How will Brexit, subsidies and tax impact farmland value?

How will Brexit, subsidies and tax impact farmland value?

Thursday, 19 November 2020

The UK agricultural industry is going through a radical change with its biggest shake-up since the 1970s. Although farmland value appears to be holding steady, the additional uncertainties surrounding Brexit and the impact of COVID-19 have had an effect, with the amount of farmland reaching the market in 2020 down significantly on last year. Anecdotally, this may be due to a possible increase in private off-market sales which are not reported.

Farmland has been a safe and reliable place to invest in the last 15 years, with values increasing from around £2k/acre up to nearly £7k/acre average today. Part of the reason for the increase is investors looking for safe and reliable investments after the financial crash of 2008, as land has outperformed the global equity markets and gold in the last 12 years.


Since the introduction of the single farm payment (SFP), now known as the Basic Payment Scheme (BPS), subsidies for farmland have been area based. Farmers and landowners are paid based on the land area they own/farm, which provided a guaranteed return, plus it created a market for the BPS entitlements. All of which created value in owning farmland.

The significant change in subsidies from land area to a greater focus on the environment within the Agricultural Act could see the desire for farmland reduce as the returns diminish, yet the green revolution may bolster the market. The growing market around carbon credits and carbon offsetting may see larger corporations looking to buy farmland for woodland creation or farmers themselves converting less productive land into woodland under the new Environmental Land Management (ELM) schemes. The NFU has previously published a report with the aim of UK agriculture being net carbon zero by 2040.


Will Brexit see farmland value decline? Possibly, but not to a great extent. The UK sees approximately 50% of buyers coming from overseas and this could fall once the transition period ends on Jan 2021, thus creating a shortfall of demand in the market. There are certainly farmers in the east and across the UK who wish to expand and buy more land as well as other investors who desire a country estate, including some lifestyle buyers. We must remember, land is a finite resource and we cannot create more.


When discussing farmland values, we mustn’t forget to mention tax! For many years now, agricultural land passing from generation to generation has been largely tax free via Agricultural Property Relief (APR) or Business Property relief (BPR), and both have been a useful tool within estate planning. Yet the All-Party Parliamentary Group (APPG) for Inheritance and Intergenerational Fairness suggested, in January 2020, the possibility of abolishing APR in favour of the option to pay tax across 10 years in equal instalments. In addition, the tax-free uplift to probate valuation on death may also be set to disappear.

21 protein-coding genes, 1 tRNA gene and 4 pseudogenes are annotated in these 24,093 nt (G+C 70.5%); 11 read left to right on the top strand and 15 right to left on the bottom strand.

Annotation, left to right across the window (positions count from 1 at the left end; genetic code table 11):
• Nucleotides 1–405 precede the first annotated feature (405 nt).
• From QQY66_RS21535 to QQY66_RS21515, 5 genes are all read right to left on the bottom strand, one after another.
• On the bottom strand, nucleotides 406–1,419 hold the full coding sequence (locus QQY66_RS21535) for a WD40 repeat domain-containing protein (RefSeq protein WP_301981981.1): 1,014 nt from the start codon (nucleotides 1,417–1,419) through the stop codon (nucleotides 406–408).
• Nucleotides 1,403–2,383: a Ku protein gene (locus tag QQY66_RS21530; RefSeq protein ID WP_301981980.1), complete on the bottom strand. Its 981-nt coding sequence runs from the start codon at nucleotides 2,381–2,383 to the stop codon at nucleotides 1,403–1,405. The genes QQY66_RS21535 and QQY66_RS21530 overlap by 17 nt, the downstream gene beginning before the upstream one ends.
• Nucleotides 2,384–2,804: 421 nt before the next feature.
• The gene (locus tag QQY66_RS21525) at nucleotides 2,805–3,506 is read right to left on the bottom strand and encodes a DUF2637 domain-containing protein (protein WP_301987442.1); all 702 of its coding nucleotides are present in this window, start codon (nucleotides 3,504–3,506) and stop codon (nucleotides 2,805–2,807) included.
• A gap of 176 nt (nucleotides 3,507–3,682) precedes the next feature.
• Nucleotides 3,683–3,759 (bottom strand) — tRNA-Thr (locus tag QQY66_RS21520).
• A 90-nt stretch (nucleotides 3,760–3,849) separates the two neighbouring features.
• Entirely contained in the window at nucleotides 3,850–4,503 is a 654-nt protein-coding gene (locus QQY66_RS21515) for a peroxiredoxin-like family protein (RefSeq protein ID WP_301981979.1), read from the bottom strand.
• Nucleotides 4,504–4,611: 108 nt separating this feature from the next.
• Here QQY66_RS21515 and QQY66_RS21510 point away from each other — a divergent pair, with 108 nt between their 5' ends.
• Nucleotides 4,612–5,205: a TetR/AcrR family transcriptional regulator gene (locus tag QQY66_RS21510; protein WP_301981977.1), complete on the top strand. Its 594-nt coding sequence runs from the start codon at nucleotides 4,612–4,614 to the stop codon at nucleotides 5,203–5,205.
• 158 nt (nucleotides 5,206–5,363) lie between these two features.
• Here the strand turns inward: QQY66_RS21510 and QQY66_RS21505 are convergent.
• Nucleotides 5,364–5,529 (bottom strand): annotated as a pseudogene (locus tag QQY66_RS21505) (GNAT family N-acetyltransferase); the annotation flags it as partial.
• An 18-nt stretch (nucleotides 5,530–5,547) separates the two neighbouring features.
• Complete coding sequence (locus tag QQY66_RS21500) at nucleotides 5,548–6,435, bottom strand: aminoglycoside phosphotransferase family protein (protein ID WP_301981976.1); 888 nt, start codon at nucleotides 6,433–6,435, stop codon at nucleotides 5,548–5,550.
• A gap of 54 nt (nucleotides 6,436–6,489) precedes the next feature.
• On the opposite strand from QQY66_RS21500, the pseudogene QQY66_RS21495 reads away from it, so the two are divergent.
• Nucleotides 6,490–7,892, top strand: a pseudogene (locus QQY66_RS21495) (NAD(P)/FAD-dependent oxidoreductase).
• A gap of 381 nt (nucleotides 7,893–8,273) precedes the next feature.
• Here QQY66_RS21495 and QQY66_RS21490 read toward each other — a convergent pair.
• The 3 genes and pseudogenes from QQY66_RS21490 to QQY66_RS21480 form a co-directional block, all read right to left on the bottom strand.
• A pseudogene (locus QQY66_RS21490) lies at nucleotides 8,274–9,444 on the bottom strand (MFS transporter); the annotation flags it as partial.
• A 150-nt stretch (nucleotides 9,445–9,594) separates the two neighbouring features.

As I write this article, the Office of Tax Simplification (OTS) has just published a paper recommending that capital gains tax rates be aligned with income tax rates which may push farmers and landowners considering an exit to speed up their plans or push for development land sales before any future changes. Furthermore, they also recommended abolishing the tax-free uplift for asset base cost on death, again a useful tool for the next generation taking on land and then selling posthumously. We must remember the OTS is a not an elected group of individuals and, therefore, we cannot be sure how much change will happen or when it might happen; it could be as soon as the Spring Budget in 2021.


Clearly, there are many contributing factors towards land value, whether it be agricultural or development value, but a final key factor is location. Any farmer aiming to buy land next door will pay a premium compared with a buyer from outside the area, and location is key for development land in order to obtain the necessary planning permissions.

Farmland purchases or sales are likely to remain large sums of money for the foreseeable future, Brexit or no Brexit; therefore, any such transactions should be discussed with a professional advisor to make sure you get the best outcome on value and taxation for your particular needs.

If you’d like further advice regarding your agriculture property or business, please speak to a member of the Farms and Landed Estates team. You can find contact details on the Our People section of the Larking Gowen website. Alternatively, call 0330 024 0888 or email

Laurie Hill


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